An abrupt, out-of-left field, unnecessary bummer of an ending keeps me from giving the otherwise terrific “A Single Man” a total rave.
An abrupt, out-of-left field, unnecessary bummer of an ending keeps me from giving the otherwise terrific “A Single Man” a total rave. Maybe it’s the same ending from the Christopher Isherwood novel (I don’t know; I haven’t read it), but it simply doesn’t work on screen.
That said, the 90 minutes that precede it show why bookmakers will be giving odds to Colin Firth grabbing an Oscar nomination for best actor, and maybe even to first-time director Tom Ford for leaving the fashion business behind to go after a movie career.
Set in the staid early-1960s, this is literally a day-in-the-life of George (Firth) a well-to-do, prim and proper middle-aged Brit who’s settled in for a teaching position in California. But it’s a very special day, taking place eight months after the accidental death of his younger American lover Tom (Matthew Goode).
George has basically kept on keeping on, driving his expensive car, living in his gorgeous house, trying to get through to his lackadaisical students, continuing the longtime and close (and complicated) friendship with his sullen neighbor Charley (Julianne Moore).
But the loneliness, the great sense of loss, won’t go away, and it’s decision time. He’s packed up some things from his office, he’s emptied his safe deposit box, he’s neatly laid out an array of personal items on a table at home, and he’s gotten his hands on a gun.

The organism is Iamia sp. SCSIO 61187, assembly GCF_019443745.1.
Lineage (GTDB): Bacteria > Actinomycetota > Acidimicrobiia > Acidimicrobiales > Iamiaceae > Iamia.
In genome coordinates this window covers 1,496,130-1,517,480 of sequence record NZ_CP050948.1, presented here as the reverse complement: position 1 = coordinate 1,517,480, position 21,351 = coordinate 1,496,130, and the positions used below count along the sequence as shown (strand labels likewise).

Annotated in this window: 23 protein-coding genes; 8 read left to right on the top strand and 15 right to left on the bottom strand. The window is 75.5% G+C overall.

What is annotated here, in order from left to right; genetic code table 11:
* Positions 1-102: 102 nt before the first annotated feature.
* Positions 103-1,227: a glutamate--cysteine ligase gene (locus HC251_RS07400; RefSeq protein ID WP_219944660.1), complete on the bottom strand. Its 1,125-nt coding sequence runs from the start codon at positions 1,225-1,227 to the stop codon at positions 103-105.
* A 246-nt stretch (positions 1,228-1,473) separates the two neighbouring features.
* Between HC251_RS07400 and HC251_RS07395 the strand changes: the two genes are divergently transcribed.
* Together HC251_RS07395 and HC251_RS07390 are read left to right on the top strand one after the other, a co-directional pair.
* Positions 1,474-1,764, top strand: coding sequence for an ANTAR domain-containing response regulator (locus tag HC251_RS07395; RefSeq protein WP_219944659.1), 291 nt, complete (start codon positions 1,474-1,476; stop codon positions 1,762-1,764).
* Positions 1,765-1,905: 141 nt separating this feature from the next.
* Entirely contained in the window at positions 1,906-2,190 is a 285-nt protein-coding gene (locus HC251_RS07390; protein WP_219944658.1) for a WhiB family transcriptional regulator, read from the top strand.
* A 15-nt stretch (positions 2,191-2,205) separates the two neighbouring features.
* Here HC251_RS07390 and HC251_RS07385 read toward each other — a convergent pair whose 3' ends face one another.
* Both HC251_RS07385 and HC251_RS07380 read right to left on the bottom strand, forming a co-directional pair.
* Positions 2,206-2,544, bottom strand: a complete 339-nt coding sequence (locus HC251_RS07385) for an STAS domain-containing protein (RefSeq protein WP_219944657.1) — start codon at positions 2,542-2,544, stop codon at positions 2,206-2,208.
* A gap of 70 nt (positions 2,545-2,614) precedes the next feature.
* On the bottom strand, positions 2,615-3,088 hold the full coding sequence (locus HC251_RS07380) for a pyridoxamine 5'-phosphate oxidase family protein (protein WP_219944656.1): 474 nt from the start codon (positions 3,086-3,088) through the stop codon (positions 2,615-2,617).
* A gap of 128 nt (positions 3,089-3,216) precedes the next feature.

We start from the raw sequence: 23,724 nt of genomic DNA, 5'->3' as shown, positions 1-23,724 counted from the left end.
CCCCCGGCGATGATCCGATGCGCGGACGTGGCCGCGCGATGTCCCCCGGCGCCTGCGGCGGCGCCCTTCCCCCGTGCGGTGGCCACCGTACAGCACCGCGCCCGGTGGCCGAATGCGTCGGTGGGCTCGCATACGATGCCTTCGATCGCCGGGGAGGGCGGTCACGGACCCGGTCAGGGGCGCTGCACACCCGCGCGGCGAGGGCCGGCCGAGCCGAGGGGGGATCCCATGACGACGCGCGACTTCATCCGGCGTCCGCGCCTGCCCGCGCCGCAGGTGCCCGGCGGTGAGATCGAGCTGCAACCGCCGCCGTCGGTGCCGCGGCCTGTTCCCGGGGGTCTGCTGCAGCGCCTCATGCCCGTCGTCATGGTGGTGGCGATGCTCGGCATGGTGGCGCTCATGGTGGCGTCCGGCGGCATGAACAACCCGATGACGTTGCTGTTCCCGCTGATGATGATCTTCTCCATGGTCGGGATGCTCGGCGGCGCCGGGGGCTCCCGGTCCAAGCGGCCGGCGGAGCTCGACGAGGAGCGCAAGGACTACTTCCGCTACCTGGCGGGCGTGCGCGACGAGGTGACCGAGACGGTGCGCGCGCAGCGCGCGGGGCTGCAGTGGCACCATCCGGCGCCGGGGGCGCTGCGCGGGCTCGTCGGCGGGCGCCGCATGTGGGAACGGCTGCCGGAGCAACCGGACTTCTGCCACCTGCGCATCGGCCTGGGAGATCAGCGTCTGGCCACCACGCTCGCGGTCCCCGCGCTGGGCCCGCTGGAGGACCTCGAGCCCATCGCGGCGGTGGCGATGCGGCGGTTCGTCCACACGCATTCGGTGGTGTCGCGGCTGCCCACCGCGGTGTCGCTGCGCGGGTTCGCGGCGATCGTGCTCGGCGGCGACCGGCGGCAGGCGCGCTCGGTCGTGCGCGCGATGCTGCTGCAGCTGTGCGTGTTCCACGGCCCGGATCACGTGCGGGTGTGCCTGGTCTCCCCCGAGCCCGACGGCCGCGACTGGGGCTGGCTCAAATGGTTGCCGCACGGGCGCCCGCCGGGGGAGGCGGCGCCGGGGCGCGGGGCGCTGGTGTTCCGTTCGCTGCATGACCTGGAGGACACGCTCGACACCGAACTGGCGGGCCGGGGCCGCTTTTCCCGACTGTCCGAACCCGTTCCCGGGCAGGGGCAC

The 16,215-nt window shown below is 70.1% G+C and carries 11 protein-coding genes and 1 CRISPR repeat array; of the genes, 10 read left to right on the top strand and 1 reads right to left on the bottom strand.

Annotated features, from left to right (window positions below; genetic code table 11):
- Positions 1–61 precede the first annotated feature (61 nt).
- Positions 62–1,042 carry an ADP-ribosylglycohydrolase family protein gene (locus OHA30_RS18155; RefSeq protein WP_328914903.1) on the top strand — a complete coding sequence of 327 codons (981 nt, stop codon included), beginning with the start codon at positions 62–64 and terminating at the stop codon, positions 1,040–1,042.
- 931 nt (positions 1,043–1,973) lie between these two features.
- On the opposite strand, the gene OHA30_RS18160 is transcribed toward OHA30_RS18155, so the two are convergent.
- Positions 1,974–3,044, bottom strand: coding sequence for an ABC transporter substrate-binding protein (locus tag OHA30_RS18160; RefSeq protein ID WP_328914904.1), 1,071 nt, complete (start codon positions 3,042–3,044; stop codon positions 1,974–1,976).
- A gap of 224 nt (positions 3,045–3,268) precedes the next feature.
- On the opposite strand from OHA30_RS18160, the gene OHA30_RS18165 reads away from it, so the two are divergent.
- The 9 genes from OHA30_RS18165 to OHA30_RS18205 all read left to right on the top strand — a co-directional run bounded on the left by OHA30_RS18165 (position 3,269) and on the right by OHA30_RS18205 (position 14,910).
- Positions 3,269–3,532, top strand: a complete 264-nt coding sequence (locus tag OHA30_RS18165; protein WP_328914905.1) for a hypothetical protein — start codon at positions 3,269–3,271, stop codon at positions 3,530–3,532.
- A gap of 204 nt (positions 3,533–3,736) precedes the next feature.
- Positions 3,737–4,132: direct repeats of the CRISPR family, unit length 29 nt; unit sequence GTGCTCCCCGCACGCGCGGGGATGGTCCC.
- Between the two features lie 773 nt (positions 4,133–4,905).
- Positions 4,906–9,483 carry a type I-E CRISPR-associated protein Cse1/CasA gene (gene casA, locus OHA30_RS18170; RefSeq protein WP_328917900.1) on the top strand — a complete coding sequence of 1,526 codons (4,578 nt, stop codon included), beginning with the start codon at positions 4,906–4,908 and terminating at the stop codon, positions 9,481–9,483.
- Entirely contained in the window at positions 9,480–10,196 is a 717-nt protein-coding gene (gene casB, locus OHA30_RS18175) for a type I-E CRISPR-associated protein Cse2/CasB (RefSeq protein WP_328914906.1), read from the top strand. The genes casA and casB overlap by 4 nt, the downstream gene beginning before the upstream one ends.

All is set for his last day on Earth, but then life gets in the way, in the form of other people – one of his students (“About a Boy’s” Nicholas Hoult, all grown up) takes an interest in him; he realizes that while an afternoon drink is just right for him, Charley is downing them all day.
Between haunting flashbacks of the car wreck that took Tom from him, and happy memories of their times together, George’s emotions run rampant.
A central scene in the film, for which kudos go to both Firth and Ford, shows him getting the awful phone call about the accident. Ford just keeps the camera on him, and Firth hardly speaks, able to croak out only a few words, just letting his face do the acting. It’s riveting stuff. And it’s followed immediately by a grand example of cinematic sensibility, of George, unaware of how to react, running out into the rain, over to Charley’s place for comfort, with only the sound of the downpour on the soundtrack.
The director plays around quite a bit with time and place and reality and fantasy throughout the film, resulting in a dreamy, swirling effect to the storytelling, and oscillates between a washed-out look to a vibrantly colorful palette that turns into an exploration of how people see George and how he sees them.
Firth, who I believe is in every scene, truly holds court here as an actor, getting deeply lost in thought, then smoothly shifting into rant mode (with a side order of humor to go along with anger) when he tries to get a literary-personal point across to his students.
It’s an intricate, multi-leveled film, smartly and insightfully directed by Ford. Although most of the mood is glum, he’s adept at breaking it up with shining moments of humor.
It’s also a beautiful and moving story about friendship, love and loss, and moving on. That ending comes on like a slap in the face to the viewer, but every previous moment is a winning one.
The Patriot Ledger
A SINGLE MAN (Rated R for disturbing images and brief nudity). Written and directed by Tom Ford. Cast includes Colin Firth, Julianne Moore, Matthew Goode, Nicholas Hoult. 3 stars out of 4